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ANSI reports on global supply chain security

The American National Standards Institute(ANSI) Homeland Security Standards Panel(HSSP) has released a workshop report examining approaches to safeguarding international supply chains – which rely heavily on transportation and postal infrastructure – from the dangers posed by counterfeiting, security threats, and other issues. The two-day event, Global Supply Chain Security Standards, was held September 12-13, 2012, in Washington, DC, and included representatives of government agencies and standards developing organizations (SDOs), among others. Participants examined the current US national strategy related to global supply chain protection, as well as the status of related standards being developed by public and private groups.

The workshop focused on security measures that seek to ensure the quality and safety of the global supply chain, which plays an essential part in the US and international economies.

During the workshop’s first discussion, White House Global Supply Chain Security Strategy Implementation Plan, participants looked at the US government’s national strategy to bolster the resiliency of global supply chains. In January 2012, the White House issued a strategic document, titled National Strategy for Global Supply Chain Security, that set down recommendations for safeguarding key elements of the worldwide system while allowing for the timely, efficient shipment of goods to and from the United States. While numerous standards related to trade and transportation exist, speakers suggested that only a small percentage of current standards supported the national strategy, suggesting that new or updated standards were required.

The second discussion, International Policy and Perspective, examined supply chain issues and security approaches, with a focus on international cooperation. Participants discussed recent agreements between the US and European Union based on a common, risk-based, and cost-effective approaches to transportation and supply chain security. Also highlighted was the SAFE Framework of Standards to Secure and Facilitate Global Trade, which was adopted by the World Customs Organization (WCO) Council in 2005 in an effort to bolster standards that work to safeguard supply chain security and facilitation. The discussion also touched on the importance of addressing costs related to standards and testing in this area, as well as the need for flexible global guidelines to compliment relevant technical standards.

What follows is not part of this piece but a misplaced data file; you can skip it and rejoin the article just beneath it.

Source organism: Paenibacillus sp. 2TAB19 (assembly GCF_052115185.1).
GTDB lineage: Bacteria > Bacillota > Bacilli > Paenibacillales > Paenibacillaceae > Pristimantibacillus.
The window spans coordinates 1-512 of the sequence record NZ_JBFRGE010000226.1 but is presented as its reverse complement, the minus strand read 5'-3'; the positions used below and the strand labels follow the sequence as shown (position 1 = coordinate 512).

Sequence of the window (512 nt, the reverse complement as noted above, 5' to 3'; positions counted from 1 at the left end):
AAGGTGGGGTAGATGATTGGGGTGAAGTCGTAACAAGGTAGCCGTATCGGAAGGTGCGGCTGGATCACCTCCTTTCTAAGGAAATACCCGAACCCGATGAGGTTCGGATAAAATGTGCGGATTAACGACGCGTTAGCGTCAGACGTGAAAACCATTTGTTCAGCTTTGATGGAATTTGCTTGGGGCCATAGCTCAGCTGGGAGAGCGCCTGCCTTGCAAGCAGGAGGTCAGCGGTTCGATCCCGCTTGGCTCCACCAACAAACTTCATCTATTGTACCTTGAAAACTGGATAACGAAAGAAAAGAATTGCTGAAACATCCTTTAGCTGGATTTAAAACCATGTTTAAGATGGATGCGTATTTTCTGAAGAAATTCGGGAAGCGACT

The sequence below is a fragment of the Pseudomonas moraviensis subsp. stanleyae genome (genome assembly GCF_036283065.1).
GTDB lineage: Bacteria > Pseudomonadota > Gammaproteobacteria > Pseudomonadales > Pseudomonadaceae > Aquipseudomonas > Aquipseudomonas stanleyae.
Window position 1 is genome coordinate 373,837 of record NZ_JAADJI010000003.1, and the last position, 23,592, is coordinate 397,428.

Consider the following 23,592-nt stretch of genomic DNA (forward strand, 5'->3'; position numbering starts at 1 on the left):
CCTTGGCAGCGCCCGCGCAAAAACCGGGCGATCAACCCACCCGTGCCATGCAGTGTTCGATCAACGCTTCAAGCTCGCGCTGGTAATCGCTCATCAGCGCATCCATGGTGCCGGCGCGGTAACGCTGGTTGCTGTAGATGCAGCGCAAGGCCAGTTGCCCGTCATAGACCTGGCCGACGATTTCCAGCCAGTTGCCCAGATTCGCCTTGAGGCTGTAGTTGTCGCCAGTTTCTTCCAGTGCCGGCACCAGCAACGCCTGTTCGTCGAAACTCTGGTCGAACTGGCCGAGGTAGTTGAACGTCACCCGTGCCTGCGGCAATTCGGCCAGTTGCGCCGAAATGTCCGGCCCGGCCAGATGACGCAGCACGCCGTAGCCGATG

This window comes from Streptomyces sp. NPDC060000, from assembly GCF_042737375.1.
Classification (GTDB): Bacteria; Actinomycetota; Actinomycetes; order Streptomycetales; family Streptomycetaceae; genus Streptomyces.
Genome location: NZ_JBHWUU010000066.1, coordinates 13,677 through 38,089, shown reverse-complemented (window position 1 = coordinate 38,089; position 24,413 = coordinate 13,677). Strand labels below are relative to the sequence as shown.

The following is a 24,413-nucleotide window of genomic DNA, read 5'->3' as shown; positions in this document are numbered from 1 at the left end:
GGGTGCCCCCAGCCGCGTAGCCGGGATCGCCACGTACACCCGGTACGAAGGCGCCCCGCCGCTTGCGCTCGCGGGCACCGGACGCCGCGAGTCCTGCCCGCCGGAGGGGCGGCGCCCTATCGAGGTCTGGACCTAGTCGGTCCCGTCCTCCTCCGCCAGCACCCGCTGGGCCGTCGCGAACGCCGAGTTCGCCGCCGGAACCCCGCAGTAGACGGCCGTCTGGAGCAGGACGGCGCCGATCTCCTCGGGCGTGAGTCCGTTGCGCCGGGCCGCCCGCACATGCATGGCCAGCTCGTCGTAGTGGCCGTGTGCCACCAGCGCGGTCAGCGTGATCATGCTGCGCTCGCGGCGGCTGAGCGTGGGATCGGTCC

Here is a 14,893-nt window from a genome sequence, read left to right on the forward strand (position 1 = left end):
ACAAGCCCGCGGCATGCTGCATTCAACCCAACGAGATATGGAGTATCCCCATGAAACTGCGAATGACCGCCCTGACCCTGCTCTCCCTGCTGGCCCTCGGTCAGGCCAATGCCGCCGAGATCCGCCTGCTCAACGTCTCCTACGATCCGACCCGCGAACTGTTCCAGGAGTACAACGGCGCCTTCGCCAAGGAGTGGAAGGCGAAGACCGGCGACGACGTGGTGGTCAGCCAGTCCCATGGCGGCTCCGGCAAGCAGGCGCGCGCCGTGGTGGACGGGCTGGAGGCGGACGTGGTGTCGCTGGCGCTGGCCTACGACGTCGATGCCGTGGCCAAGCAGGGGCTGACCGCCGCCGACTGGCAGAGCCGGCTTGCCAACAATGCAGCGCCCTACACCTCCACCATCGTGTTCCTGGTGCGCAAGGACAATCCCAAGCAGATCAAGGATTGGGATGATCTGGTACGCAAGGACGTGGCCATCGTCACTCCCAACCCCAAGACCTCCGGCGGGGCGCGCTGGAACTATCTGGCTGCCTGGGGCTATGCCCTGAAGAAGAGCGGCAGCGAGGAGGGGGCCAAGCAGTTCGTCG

As part of US Federal Programs and Perspectives, the third panel discussion, participants looked at the activities of a DHS working group on risk characterization related to the supply chain, as well as plans for a joint US-EU Supply Chain Security pilot program, and information related to the 2001 Maritime Transportation Security Act, which mandates investigation into anti-terrorism protections being taken at ports in other nations.

During the workshop’s fourth panel discussion, Private-Sector Programs and Perspectives, participants suggested that a single system of global supply chain standardization, based on a uniform conformity assessment approach, would be the preferred way to address the safety and security of international supply chains. The discussion touched on the Customs-Trade Partnership against Terrorism (C-TPAT) initiative, which embeds its security criteria in private contracts with related vendors and suppliers, using the negative financial effects of failing to comply to help enforce compliance. The use of internal assessment tools by private organizations – notably in the screening of air cargo – in the place of third-party security assessments was also discussed.

The fifth discussion, Anti-Counterfeiting in the Supply Chain, looked at ways to address the growing issues worldwide related to counterfeiting, which is thought to cost the US $250 billion in economic costs and 750,000 lost jobs each year.

The full workshop report is available here.

•Date: 11th Jan 2013 • US •Type: Article • Topic: Operational risk

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